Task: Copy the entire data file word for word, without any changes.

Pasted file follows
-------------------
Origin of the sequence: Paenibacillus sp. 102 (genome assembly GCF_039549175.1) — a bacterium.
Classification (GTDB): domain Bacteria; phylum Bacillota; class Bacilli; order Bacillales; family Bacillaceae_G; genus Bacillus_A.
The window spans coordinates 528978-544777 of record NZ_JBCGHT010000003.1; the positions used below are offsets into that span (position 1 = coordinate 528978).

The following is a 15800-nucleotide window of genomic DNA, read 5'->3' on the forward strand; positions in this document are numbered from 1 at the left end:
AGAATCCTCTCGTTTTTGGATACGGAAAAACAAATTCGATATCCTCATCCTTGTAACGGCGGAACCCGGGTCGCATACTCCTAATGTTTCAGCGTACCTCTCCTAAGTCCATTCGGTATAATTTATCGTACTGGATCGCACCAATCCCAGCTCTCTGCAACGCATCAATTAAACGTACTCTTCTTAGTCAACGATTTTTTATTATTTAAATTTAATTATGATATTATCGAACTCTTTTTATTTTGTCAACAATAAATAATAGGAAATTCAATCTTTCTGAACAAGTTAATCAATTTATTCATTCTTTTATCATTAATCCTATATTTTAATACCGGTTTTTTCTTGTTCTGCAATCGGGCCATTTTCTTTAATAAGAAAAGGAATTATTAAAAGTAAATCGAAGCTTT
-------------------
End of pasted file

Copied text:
Origin of the sequence: Paenibacillus sp. 102 (genome assembly GCF_039549175.1) — a bacterium.
Classification (GTDB): domain Bacteria; phylum Bacillota; class Bacilli; order Bacillales; family Bacillaceae_G; genus Bacillus_A.
The window spans coordinates 528978-544777 of record NZ_JBCGHT010000003.1; the positions used below are offsets into that span (position 1 = coordinate 528978).

The following is a 15800-nucleotide window of genomic DNA, read 5'->3' on the forward strand; positions in this document are numbered from 1 at the left end:
AGAATCCTCTCGTTTTTGGATACGGAAAAACAAATTCGATATCCTCATCCTTGTAACGGCGGAACCCGGGTCGCATACTCCTAATGTTTCAGCGTACCTCTCCTAAGTCCATTCGGTATAATTTATCGTACTGGATCGCACCAATCCCAGCTCTCTGCAACGCATCAATTAAACGTACTCTTCTTAGTCAACGATTTTTTATTATTTAAATTTAATTATGATATTATCGAACTCTTTTTATTTTGTCAACAATAAATAATAGGAAATTCAATCTTTCTGAACAAGTTAATCAATTTATTCATTCTTTTATCATTAATCCTATATTTTAATACCGGTTTTTTCTTGTTCTGCAATCGGGCCATTTTCTTTAATAAGAAAAGGAATTATTAAAAGTAAATCGAAGCTTT